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Scope of practice review: providers for triage and assessment of spine-related disorders

Authors Boakye O, Birney A, Suter E, Phillips L, Suen V

Received 3 October 2015

Accepted for publication 20 January 2016

Published 10 May 2016 Volume 2016:9 Pages 227—235

DOI https://doi.org/10.2147/JMDH.S97590

Checked for plagiarism Yes

Review by Single-blind

Peer reviewers approved by Dr Lucy Goodman

Peer reviewer comments 2

Editor who approved publication: Dr Scott Fraser

Video abstract presented by Arden Birney.

Views: 80

Omenaa Boakye,1 Arden Birney,1 Esther Suter,1 Leah Adeline Phillips,2 Victoria YM Suen3

1Workforce Research and Evaluation, Alberta Health Services, Calgary, 2College of Licensed Practical Nurses of Alberta, Edmonton, 3Addiction and Mental Health SCN, Alberta Health Services, Edmonton, AB, Canada

Purpose:
This study explored which health care providers could be involved in centralized intake for patients with nonspecific low back pain to enhance access, continuity, and appropriateness of care.
Methods: We reviewed the scope of practice regulations for a range of health care providers. We also conducted telephone interviews with 17 individuals representing ten provincial colleges and regulatory bodies to further understand providers' legislated scopes of practice. Activities relevant to triaging and assessing patients with low back pain were mapped against professionals' scope of practice.
Results: Family physicians and nurse practitioners have the most comprehensive scopes and can complete all restricted activities for spine assessment and triage, while the scope of registered nurses and licensed practical nurses are progressively narrower. Chiropractors, occupational therapists, physiotherapists, and athletic therapists are considered experts in musculoskeletal assessments and appear best suited for musculoskeletal specific assessment and triage. Other providers may play a complementary role depending on the individual patient needs.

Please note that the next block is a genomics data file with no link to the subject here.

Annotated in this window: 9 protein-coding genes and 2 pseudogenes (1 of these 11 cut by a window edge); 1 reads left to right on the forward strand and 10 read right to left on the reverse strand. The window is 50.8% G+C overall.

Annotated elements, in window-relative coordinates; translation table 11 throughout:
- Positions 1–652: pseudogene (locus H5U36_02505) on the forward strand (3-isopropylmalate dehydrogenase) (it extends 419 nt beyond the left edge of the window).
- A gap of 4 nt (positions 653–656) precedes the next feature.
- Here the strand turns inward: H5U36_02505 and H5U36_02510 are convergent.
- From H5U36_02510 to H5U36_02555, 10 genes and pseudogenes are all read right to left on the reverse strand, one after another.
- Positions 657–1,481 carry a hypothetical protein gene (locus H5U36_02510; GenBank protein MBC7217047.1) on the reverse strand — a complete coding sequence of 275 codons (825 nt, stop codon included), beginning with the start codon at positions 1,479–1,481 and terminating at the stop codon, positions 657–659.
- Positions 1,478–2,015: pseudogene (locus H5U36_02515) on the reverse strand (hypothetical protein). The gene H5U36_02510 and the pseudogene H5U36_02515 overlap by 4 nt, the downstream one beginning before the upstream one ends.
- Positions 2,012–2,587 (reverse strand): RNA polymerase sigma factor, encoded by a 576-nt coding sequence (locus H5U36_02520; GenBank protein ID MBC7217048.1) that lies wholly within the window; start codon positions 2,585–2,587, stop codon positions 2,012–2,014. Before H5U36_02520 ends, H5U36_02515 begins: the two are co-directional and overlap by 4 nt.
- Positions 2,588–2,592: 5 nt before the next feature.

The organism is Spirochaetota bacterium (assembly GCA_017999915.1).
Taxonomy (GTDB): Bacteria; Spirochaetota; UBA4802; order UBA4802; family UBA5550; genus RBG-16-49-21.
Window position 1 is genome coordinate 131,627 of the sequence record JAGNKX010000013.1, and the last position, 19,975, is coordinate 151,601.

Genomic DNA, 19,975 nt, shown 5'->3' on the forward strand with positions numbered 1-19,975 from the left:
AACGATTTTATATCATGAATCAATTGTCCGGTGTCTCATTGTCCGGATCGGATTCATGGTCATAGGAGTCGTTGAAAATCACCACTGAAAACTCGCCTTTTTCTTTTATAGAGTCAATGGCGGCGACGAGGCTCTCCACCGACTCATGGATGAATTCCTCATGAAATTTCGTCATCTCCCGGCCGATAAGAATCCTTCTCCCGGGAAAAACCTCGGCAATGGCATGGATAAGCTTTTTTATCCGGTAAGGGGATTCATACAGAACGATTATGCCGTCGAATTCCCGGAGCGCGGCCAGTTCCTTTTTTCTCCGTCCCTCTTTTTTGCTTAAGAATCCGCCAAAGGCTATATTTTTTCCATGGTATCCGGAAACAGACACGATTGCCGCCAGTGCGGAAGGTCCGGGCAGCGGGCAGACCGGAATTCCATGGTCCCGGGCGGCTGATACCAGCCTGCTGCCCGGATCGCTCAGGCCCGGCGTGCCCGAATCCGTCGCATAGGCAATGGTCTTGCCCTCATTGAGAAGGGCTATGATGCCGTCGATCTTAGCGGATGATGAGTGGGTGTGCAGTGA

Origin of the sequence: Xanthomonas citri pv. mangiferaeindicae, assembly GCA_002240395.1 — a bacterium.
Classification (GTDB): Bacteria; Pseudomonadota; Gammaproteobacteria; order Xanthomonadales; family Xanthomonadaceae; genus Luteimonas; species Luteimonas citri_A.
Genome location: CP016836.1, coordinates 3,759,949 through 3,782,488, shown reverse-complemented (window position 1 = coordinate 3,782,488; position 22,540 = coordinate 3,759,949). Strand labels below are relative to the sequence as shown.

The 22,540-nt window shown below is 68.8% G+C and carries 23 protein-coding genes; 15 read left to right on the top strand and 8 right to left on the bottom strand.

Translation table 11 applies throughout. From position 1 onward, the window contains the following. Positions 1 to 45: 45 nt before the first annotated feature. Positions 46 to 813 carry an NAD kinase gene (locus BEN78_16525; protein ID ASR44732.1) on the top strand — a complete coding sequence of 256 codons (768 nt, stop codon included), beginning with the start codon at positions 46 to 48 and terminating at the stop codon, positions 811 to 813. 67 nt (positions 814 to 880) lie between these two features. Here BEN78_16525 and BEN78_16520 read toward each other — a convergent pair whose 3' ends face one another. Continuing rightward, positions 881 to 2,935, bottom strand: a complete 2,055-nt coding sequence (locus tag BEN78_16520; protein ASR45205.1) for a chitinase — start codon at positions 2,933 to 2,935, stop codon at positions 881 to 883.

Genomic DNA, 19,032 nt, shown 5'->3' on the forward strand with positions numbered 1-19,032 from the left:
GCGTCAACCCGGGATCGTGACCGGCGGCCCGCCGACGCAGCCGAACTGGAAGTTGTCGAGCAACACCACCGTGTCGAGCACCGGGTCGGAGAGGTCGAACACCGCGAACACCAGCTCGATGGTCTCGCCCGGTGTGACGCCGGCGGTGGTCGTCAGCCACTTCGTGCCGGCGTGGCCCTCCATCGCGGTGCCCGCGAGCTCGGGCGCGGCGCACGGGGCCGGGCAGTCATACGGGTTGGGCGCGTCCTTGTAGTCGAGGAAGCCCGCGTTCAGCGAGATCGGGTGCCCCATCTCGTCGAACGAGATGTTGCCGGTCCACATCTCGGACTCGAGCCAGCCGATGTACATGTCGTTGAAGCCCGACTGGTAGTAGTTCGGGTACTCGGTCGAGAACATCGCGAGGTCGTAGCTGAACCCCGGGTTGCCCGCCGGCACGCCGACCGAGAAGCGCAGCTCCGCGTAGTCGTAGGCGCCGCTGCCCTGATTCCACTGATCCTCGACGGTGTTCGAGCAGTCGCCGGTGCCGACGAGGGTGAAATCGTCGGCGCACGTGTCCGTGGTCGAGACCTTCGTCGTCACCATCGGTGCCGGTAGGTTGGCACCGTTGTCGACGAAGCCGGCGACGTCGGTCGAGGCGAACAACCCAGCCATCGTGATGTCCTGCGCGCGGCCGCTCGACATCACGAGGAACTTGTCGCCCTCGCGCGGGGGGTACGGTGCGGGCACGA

Conclusion: These findings indicate that an interprofessional assessment and triage team that includes allied health professionals would be a feasible option to create a centralized intake model. Implementation of such teams would require removing barriers that currently prevent providers from delivering on their full scope of practice.

Keywords:
scope of practice review, low back pain, integrated service model, centralized intake, interprofessional team

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